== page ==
Confession: I have a soft spot for little old men.
I always have–there’s just something about a grandpa (in my family we call our grandpas “Gumpo”) that warms my heart like no other. Don’t get me wrong, I have the most wonderful grammys in the world–including my 94 year old Grammy who is the cutest person EVER and has more of a social life than I do–but I find myself trying to collect grandpas all over the place.
I have church grandpas, school grandpas and work grandpas, to name a few.
My work grandpas are really what get me through the day at my crap part-time job. They come in, are friendly and funny and do what they can to brighten my day without even knowing the effect they have. Sometimes they make cute comments and connections to my real name (which is of a European origin)– I’ve heard some hilarious stories of women they knew in their youth who also had my name. They chat about the weather, their grandkids, what’s on sale and the state of affairs in the world.
My favourite visits of the day are always with my work grandpas.
As little old men in the store almost always brighten my day, I always try and go that extra mile for them while we chat. I usually tell them about our best deals, am extra friendly at the register and even bag their groceries for them as they leave. One of my favourite grandpas always harassed me about why I worked where I work after learning that I had a university education. When I explained the current job market for teachers in Ontario he went on a big lovely rant about how those hiring guys didn’t know what they were missing. Every week when we came in he asked me if I had been able to find a teaching job yet–and when I finally answered YES he did a little dance and cheered.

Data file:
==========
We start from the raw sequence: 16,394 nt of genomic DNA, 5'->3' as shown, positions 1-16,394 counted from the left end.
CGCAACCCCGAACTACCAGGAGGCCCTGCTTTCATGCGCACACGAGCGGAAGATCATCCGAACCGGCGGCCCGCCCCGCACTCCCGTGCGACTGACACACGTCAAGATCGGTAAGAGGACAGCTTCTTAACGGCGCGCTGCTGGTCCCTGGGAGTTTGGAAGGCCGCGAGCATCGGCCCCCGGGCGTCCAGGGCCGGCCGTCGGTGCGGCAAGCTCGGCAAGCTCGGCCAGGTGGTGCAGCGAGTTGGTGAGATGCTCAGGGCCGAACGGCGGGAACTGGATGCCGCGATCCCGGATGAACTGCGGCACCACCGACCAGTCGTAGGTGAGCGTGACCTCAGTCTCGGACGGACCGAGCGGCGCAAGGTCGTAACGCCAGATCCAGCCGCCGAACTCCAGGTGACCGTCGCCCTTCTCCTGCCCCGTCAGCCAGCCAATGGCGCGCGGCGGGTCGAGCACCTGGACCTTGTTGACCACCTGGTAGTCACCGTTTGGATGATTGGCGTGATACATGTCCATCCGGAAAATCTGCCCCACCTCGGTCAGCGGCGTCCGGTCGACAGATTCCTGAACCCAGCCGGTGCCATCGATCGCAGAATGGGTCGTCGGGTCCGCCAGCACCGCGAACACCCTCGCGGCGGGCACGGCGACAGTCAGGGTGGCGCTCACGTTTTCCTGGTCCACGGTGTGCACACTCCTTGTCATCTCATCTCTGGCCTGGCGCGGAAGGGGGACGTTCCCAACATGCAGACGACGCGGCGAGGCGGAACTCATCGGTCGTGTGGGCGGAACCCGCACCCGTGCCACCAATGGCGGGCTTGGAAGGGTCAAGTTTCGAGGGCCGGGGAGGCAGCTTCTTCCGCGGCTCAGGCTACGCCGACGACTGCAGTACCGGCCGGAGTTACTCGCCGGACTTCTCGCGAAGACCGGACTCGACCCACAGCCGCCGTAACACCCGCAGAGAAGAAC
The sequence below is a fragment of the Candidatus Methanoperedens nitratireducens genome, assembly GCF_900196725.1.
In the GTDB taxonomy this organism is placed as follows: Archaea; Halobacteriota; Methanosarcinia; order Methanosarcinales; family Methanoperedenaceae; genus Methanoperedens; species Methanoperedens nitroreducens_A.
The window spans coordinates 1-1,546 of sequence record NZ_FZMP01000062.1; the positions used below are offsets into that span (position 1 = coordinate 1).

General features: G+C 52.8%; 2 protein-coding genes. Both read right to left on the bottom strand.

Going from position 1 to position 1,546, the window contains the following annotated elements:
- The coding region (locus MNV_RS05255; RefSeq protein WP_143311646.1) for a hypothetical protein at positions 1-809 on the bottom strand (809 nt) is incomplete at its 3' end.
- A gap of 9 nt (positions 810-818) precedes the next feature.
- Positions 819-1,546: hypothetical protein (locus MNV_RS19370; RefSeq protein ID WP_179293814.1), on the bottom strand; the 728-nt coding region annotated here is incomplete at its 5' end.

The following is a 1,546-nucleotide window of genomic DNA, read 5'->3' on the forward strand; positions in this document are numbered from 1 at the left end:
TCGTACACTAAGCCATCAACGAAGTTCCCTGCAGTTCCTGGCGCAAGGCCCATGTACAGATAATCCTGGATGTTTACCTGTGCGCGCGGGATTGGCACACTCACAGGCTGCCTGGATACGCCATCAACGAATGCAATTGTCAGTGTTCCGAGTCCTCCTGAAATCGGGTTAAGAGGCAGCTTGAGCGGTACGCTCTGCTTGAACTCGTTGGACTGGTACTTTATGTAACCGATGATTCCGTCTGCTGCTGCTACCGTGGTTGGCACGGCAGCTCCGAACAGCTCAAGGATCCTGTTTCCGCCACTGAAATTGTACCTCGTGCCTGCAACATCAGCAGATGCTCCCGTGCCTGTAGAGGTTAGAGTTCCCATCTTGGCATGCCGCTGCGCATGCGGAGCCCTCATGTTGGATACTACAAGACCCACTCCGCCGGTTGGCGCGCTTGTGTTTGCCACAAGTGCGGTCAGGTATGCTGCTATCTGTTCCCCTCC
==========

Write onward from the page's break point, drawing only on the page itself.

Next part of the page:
I love my work grandpas.
Yesterday I think I found a new work grandpa, and he may be the cutest of all.
I began my shift at 11am and quickly got to work. Not long after I started a little old man came up to the register to check out. We chatted for a minute while I completed his order, then he gave me a big friendly smile and waved as he hurried out the door. I started serving the next customer when I noticed a black wallet sitting on the counter. I asked the woman I was helping if it belonged to her, and when she shook her head I knew it had to belong to the gentleman I had just served. I waved to a coworker to come take over for me and I rushed out the door.
After a quick scan of the parking lot I saw him at the opposite end of the plaza. I took off running and caught up with him just as he was about to enter another store. I called out to him a few times (I think he must have been a bit hard of hearing) and finally he turned around.
Me: “Excuse me sir, is this your wallet?”
Old Man: (patting his pocket) “Oh my goodness! It is! Did I leave it with you?”
Me: “I found it on my counter and thought you might be missing it.”
Old Man: “And you ran all the way here? Why, thank you miss. I never leave it, I must be getting old!”
Me: “Not a problem–it was my pleasure.”
Old Man: “Thank you again, not many people would have done that. I really appreciate it.”
I slowly walked back to my store, feeling good about my good deed of the day. As soon as I got back a whirlwind of customers blew in threw the doors and I completely forgot about it.
Sometime around 4:30pm I was very ready to be done my shift. As I hauled boxes from a cart I heard the front door open and I turned around. There was my old man friend, beckoning me to come over. He had his wallet in hand.
Old Man: “After you brought my wallet back to me this morning, I couldn’t stop thinking about what a nice thing it was that you did.”
Me: “Really, it wasn’t any trouble. I’m just glad that I caught you!”
Old Man: “I went home, but I just had to come back to thank you again.”
(He began pulling money from his wallet and held it in my direction.)
Old Man: “Please, I wanted to give you something to say thank you.”
Me: “Oh goodness sir, you don’t have to do that! I was happy to be able to help.”
He stood there for a minute, befuddled that I didn’t take the money. After trying one last time he tucked it back in his wallet, gave me a small grateful smile and thanked me one last time before going out the door. He couldn’t believe that I wouldn’t accept the money for a bit of service I was happy to give, and I can’t believe that he came back so many hours later to thank me again.
Small moments, right?
Thank goodness for work grandpas. :)